Lance Armstrong has withdrawn from the Circuit de la Sarthe stage race in France after a stomach virus swept through his Radioshack squad.



The 38-year-old finished the Tour of Flanders on Sunday and completed the first stage of the stage race in the Loire region on Tuesday. Overnight he was taken ill and he did not start the second stage on Wednesday morning.



Last month, Armstrong withdrew from Milan-San Remo with an upset stomach.



Armstrong had planned to ride the Amstel Gold Race in Holland on April 18, with Flèche Wallonne and Liège-Bastogne-Liège also possible engagements. But he pulled out of Amstel Gold and will not race again in Europe for some time.



He will return to the USA as soon as he’s well enough to travel. His next major race is the Tour of California in May but there is a chance he might ride the Tour of the Gila, a small stage race in New Mexico, at the end of this month.



So, has Armstrong’s illness affected his preparation for the Tour de France?



The American has completed 15 days of racing so far this season, compared to 16 at the same stage last year.



This time last year, Armstrong was recovering from the broken collarbone he sustained in a crash at the Vuelta a Castilla y Leon. He returned to Europe in May to ride the Giro d’Italia, which he finished in 12th place overall.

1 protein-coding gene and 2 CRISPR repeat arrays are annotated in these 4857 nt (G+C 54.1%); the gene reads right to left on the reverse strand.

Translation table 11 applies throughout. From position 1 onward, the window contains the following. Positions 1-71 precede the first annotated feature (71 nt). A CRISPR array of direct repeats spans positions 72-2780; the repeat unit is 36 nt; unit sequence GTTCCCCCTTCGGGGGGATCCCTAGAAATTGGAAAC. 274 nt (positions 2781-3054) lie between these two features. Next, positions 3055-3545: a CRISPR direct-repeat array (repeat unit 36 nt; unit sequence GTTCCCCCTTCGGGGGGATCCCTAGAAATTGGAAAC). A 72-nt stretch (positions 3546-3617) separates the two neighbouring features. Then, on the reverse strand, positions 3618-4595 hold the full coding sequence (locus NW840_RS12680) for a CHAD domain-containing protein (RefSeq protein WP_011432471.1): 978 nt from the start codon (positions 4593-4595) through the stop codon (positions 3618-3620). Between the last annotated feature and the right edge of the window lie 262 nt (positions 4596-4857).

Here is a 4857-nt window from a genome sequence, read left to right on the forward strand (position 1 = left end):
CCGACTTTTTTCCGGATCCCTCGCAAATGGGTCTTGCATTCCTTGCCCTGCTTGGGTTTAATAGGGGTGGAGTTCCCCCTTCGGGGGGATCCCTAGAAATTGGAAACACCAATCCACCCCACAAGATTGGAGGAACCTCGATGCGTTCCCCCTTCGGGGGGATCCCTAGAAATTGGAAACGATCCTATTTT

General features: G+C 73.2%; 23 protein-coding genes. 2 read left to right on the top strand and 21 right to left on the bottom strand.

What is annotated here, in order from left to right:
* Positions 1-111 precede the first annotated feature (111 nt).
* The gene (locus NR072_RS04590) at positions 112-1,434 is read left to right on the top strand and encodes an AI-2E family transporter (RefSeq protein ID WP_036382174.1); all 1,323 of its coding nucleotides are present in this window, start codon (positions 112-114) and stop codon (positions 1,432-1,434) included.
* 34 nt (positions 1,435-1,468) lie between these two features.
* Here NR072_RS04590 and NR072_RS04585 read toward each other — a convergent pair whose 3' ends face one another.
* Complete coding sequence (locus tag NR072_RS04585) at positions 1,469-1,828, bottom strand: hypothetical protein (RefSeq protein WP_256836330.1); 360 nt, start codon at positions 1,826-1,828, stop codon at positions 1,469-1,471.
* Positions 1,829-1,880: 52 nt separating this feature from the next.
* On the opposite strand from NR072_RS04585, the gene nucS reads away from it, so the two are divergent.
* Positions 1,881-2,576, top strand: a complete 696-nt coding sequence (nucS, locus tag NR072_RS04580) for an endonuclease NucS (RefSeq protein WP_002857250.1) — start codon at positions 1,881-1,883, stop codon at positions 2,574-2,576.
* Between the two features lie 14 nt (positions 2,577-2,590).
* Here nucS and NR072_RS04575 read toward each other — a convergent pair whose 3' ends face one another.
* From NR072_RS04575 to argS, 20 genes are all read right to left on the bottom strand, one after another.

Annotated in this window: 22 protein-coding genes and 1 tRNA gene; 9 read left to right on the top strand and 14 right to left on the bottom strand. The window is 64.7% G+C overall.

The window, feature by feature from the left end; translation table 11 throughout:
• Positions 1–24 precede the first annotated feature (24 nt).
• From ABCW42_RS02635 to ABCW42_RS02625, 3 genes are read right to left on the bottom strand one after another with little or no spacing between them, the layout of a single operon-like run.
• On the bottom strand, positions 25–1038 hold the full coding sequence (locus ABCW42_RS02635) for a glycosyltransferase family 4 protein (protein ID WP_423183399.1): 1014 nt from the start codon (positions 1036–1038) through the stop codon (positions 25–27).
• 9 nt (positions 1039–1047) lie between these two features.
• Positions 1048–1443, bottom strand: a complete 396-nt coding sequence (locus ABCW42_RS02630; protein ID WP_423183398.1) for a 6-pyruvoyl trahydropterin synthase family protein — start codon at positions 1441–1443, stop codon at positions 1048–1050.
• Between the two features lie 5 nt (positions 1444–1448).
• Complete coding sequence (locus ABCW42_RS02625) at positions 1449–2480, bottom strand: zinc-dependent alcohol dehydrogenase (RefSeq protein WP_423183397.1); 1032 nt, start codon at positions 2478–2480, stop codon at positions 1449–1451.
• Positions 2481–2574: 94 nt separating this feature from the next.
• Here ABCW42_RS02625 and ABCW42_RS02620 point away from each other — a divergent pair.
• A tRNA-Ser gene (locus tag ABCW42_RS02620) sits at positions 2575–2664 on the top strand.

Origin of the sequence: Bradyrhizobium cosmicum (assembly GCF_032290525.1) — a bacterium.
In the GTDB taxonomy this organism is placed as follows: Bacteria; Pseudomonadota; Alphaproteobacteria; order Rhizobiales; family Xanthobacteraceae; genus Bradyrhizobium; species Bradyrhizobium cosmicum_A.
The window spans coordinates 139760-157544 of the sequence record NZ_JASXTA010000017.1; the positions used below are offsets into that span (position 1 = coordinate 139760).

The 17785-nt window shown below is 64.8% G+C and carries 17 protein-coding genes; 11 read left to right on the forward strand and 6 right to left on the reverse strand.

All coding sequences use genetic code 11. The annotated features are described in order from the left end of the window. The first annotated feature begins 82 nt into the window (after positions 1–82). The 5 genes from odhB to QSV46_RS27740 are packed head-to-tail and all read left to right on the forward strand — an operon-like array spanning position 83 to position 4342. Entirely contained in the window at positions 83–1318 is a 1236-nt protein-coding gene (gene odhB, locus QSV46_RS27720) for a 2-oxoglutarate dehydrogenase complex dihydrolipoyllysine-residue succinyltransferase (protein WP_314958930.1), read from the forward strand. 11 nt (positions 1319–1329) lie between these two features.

However, this season Radioshack will not be taking part in the Giro. Instead, Armstrong will ride the Tour of California in May. It is likely his major preparation race for the Tour de France will be the Tour of Switzerland in June, avoiding a clash with Alberto Contador at the Dauphiné Libéré.

STILL ON COURSE FOR THE TOUR?

We compare the number of days of racing Armstrong has under his belt compared to spring 2009.

ARMSTRONG IN 2010

January

Tour Down Under – six days



March

Tour of Murcia – five days

Criterium International – two days



April

Tour of Flanders – one day

Circuit de la Sarthe – one day



ARMSTRONG IN 2009

January

Tour Down Under – six days



February

Tour of California – nine days



March

Milan-San Remo – one day

Vuelta a Castilla y Leon – crashed on first day



April

Tour of the Gila



May

Giro d’Italia – 21 days